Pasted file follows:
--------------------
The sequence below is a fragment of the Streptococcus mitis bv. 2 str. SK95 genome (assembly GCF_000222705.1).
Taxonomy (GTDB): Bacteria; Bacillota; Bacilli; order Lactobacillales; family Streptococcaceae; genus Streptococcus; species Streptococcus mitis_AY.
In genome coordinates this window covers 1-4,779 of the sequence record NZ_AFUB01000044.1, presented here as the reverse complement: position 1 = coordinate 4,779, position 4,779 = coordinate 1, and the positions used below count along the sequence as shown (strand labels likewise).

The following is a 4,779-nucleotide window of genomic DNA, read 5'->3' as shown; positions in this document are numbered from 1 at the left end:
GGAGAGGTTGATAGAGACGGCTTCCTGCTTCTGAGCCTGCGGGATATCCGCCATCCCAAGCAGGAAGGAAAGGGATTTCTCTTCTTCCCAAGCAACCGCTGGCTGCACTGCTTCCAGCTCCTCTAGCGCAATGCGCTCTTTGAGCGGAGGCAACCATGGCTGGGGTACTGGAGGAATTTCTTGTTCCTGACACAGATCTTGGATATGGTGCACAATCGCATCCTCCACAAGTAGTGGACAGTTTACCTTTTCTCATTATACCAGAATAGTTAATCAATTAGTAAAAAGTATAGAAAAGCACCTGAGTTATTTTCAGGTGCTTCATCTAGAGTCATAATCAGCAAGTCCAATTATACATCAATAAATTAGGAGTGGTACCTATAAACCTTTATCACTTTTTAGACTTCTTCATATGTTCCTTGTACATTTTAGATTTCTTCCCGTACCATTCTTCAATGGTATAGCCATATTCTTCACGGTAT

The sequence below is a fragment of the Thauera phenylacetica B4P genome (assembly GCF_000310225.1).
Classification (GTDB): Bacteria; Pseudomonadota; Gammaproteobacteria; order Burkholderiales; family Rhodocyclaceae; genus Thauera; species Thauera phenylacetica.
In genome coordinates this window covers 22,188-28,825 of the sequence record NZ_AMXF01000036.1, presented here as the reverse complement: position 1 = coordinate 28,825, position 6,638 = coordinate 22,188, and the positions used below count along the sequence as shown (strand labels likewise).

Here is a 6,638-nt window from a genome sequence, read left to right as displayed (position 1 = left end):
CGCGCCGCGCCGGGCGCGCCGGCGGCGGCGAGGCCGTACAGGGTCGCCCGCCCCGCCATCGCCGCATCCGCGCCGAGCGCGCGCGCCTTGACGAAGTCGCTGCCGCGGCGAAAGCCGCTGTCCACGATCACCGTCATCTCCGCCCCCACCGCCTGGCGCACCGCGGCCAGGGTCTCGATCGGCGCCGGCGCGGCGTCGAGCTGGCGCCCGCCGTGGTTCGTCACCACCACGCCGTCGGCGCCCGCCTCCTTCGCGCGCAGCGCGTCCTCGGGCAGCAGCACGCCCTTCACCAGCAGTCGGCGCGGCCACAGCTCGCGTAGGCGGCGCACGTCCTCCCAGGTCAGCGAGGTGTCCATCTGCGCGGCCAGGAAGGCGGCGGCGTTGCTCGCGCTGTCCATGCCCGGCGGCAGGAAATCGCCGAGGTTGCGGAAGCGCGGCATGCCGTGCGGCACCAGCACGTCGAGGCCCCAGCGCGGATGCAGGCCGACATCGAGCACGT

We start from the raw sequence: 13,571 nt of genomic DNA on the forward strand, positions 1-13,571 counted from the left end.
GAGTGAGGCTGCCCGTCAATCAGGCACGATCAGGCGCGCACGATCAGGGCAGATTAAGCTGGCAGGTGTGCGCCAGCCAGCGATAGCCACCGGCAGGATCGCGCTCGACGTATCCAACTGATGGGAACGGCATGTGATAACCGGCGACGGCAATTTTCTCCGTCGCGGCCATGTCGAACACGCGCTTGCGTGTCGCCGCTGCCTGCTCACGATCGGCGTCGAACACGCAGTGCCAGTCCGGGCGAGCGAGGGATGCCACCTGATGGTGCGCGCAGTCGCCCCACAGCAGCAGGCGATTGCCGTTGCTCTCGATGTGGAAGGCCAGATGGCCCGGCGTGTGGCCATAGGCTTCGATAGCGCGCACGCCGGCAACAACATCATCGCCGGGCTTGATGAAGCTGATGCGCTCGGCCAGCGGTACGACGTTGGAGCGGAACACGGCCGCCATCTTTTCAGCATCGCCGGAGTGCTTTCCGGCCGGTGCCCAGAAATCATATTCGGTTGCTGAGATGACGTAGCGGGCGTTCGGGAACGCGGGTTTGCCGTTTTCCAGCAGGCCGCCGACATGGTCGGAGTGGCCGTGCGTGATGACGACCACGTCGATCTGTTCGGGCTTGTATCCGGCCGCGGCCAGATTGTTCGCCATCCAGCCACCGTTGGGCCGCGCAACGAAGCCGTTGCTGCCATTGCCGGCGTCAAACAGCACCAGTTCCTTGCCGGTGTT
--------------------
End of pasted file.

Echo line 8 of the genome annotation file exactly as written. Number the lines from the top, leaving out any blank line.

In genome coordinates this window covers 22,188-28,825 of the sequence record NZ_AMXF01000036.1, presented here as the reverse complement: position 1 = coordinate 28,825, position 6,638 = coordinate 22,188, and the positions used below count along the sequence as shown (strand labels likewise).